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Colleges aim to increase enrollment by admitting students who didn’t apply

Direct admissions saves money, reduces ‘barriers,’ scholar says

To combat a downward trend in college enrollment, some universities are offering admission to students who have not applied.

Through the new direct admissions practice, higher education institutions identify students based on their academic achievements, location, and other factors – and offer them admission to the school, no application necessary.

Washington and Jefferson College, a private institution in Pennsylvania, saw positive results after it began direct admissions two years ago, the Pittsburgh Post-Gazette reports.

Tracey Sheetz, vice president of enrollment, told the newspaper the college adopted the new method to “meet students where they are today.”

“They’re no longer the students who are going to sit and fill out a five-page paper application with pencil. We’ve got to make it a smoother process and more accessible,” Sheetz said.

Others, including Robert Morris University, Point Park University, and Allegheny College in Pennsylvania also offer direct admissions to some students, according to the report.

University of Wisconsin-Madison Professor Taylor Odle told the newspaper that the practice boosts enrollment and saves money both for the student and the school.

“When we think about the application as a structural barrier, it reduces that barrier for students who are most likely to fall prey to that barrier…” the education policy professor said. “It also is empirically shown to increase enrollments. If you make it easier to get into college, we should expect that more people will enroll in college.”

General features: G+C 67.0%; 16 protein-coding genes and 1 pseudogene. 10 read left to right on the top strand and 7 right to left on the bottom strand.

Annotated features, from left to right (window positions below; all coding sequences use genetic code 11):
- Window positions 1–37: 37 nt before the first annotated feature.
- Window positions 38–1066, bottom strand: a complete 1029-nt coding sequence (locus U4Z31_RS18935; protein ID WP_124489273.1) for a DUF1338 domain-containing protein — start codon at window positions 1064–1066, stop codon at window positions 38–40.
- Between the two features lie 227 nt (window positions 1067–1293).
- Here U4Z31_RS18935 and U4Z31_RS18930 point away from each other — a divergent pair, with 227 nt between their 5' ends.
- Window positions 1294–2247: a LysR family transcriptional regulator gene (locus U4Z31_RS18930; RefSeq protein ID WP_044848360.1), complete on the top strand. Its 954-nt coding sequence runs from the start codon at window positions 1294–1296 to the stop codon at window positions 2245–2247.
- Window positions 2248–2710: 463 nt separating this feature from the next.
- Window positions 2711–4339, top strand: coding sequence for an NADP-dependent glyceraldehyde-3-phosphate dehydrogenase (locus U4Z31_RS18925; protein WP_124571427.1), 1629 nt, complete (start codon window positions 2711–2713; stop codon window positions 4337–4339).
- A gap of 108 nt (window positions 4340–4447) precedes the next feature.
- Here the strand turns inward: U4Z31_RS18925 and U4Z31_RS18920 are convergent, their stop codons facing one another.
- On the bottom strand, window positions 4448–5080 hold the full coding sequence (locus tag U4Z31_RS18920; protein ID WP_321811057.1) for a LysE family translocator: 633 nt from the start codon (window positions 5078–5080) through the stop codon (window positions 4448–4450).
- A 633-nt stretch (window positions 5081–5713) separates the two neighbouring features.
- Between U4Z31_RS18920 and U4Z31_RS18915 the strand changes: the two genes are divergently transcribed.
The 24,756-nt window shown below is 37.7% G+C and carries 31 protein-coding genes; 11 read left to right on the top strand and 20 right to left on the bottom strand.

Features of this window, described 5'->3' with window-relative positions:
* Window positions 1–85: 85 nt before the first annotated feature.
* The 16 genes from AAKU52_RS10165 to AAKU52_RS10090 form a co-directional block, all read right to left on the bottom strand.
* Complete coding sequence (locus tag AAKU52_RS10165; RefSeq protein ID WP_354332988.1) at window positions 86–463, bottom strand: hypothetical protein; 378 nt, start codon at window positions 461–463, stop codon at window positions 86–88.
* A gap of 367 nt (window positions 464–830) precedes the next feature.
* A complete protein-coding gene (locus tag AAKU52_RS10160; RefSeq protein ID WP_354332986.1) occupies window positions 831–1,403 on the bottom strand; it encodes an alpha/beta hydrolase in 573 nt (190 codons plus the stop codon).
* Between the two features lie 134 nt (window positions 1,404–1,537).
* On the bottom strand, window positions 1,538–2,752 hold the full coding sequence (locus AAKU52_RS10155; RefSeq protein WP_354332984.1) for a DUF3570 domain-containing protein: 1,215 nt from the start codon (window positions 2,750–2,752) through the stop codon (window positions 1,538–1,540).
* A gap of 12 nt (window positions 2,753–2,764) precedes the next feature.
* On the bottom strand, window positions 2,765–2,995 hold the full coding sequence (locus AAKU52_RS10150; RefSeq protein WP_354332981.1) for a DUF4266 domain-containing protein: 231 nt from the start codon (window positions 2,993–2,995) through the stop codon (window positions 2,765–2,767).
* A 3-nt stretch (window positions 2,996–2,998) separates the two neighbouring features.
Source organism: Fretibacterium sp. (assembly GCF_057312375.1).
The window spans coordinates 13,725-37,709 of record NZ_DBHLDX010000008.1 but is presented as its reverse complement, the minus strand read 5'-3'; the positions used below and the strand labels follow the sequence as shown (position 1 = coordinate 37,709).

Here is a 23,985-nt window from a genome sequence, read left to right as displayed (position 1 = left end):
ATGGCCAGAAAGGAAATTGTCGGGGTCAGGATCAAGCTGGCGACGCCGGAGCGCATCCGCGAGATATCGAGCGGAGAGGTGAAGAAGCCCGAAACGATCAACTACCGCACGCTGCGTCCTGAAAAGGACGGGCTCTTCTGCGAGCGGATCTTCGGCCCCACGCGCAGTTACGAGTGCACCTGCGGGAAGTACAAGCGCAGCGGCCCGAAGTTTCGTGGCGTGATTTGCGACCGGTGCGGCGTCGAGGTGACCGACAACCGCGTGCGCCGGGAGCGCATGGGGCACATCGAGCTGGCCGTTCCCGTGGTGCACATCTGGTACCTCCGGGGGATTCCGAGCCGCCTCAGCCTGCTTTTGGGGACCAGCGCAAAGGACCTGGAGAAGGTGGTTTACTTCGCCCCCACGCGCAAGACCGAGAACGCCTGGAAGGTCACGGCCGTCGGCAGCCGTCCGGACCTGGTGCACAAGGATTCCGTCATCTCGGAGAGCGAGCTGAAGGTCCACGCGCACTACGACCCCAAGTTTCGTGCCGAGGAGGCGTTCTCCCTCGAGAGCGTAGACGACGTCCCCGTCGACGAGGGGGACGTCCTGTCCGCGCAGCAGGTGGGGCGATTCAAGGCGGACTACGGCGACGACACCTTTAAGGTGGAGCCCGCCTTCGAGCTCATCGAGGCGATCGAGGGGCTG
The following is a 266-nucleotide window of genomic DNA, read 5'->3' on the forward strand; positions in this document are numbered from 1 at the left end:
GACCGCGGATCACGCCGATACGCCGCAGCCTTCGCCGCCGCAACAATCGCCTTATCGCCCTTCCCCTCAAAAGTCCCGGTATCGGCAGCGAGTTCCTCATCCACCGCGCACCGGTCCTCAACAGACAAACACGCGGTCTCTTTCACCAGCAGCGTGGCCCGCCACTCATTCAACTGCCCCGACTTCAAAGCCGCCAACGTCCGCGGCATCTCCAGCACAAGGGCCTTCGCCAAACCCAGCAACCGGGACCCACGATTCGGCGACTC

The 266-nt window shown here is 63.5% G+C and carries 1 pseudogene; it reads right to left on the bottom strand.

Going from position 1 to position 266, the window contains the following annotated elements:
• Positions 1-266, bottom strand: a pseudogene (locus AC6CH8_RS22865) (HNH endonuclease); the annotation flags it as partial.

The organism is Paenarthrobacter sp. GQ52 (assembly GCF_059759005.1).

A number of colleges are reporting lower than expected applications and enrollment, including Harvard University. Others say they expect the same this fall and blame recent problems with the Free Application for Federal Student Aid form, according to The Columbus Dispatch.

However, experts predict the low enrollment trend will continue due to low birth rates and polls showing growing public concern about the direction of higher education.

Meanwhile, some institutions are bucking the trend, including “faithful Catholic colleges” and trade schools, The College Fix reported.

MORE: Employers more skeptical of hiring Ivy League grads, survey finds

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About the Author
Micaiah Bilger is an assistant editor at The College Fix.